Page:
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Dewey Beach board of commissioners finally approve controversial zoning changes

Delaware Public Media

The Dewey Beach Board of Commissioners finally voted on a highly controversial zoning bill over 2 years in the making.


Town Commissioners debated changes to the zoning regulations for over an hour before narrowly approving them.


The vote came after months-long talks since the recommendations came from the Planning and Zoning Commision.


Commissioners continued to disagree on the maximum number of stories for buildings and the minimum setback for side yards on corner lots in the town’s Northern district, specifically the "NR" district.


Back in January, commissioners had reached a general consensus on changes to the code, reflected in their proposal, but Commissioner Gary Persinger brought back debate on the setbacks and the maximum number of stories.


Commissioner William Stevens says the board already had consensus on increasing the floor limit to three stories.


“The conversations around this have been long and we should be smart enough to figure this out," Stevens said. "And I can tell you that going less than three stories — it’s a bait and switch and I will not support it.”


Persinger also rebutted some residents’ claim that keeping the floor limit at two and a half stories infringed on their rights. Persinger noted the limit is already two and a half stories, so people should have expected that.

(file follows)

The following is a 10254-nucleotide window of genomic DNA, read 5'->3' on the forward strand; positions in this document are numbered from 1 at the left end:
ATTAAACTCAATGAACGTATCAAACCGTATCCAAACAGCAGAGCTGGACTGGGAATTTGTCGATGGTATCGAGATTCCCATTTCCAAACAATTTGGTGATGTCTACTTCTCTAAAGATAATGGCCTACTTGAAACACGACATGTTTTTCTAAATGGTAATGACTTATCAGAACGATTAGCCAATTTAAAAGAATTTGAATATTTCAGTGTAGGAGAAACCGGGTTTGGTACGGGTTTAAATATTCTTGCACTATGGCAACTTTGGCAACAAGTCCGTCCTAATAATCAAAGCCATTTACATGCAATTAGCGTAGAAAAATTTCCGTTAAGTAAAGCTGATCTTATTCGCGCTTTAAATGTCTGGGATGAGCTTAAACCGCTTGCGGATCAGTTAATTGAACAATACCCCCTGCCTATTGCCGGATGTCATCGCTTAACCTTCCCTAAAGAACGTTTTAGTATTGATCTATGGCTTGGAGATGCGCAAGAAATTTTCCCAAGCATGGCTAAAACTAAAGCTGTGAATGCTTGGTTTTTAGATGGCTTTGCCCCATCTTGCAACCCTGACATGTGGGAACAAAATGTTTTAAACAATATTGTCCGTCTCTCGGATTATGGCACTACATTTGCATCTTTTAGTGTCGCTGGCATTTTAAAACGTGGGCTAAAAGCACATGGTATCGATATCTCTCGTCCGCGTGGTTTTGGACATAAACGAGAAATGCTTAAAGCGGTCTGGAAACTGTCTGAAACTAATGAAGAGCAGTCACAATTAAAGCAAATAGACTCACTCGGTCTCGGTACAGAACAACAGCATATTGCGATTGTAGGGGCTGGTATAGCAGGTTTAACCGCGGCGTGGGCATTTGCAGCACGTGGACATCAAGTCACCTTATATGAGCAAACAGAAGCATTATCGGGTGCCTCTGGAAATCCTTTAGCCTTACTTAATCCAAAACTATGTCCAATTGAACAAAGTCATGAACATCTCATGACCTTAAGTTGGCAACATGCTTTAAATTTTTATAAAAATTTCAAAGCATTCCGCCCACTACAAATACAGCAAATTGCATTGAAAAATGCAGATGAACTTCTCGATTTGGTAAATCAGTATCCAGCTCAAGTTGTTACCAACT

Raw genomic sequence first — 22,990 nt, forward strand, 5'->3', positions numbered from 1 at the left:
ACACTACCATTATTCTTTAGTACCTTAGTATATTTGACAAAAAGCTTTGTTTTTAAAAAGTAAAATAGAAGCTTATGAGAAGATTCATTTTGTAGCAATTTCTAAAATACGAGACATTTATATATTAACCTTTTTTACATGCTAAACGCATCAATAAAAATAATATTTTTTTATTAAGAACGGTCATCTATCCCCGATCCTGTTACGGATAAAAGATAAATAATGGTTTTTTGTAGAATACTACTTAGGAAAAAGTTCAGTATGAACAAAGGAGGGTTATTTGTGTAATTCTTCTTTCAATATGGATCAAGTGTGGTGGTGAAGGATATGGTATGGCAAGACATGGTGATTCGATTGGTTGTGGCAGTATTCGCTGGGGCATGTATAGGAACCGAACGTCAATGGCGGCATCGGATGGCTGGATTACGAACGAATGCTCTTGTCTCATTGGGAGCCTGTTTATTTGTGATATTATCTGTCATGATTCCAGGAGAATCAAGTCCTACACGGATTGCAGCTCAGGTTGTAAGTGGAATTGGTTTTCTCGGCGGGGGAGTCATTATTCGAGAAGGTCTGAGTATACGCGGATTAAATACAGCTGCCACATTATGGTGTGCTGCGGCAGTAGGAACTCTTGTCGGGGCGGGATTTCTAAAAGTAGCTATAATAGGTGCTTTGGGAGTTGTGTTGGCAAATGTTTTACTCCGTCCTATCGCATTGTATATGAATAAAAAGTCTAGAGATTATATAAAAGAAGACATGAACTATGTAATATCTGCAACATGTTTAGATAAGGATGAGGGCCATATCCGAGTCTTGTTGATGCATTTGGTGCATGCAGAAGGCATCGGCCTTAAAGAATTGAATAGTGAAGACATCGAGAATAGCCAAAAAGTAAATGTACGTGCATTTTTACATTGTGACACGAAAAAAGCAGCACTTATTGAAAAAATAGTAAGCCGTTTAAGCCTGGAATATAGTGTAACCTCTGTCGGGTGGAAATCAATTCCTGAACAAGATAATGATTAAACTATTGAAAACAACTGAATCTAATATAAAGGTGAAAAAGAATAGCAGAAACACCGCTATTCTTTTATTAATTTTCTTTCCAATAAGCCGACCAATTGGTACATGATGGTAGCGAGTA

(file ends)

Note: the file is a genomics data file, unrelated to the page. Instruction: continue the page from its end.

Mayor Dale Cooke says homeowners claiming that infringes on their rights are wrong.


“Two and a half stories is existing code," Cooke said. "I don’t think there’s any, someone can say that we’re hurting or taking away the rights of present homeowners by staying with two and a half stories.”


The commissioners who voted against the changes were split on their reasoning, Paul Bauer saying the changes go too far and Stevens arguing they go against the general consensus reached at the previous meeting.


The final vote was 3-2 to accept the zoning changes, including the two and a half floor limit and reducing the required setback to 12 feet. Consensus was already reached on all the other changes to the code.


Roman Battaglia a corps member with Report for America, a national service program that places journalists into local newsrooms.

Roman Battaglia grew up in Portland, Ore, and now reports for Delaware Public Media as a Report For America corps member. He focuses on politics, elections and legislation activity at the local, county and state levels.
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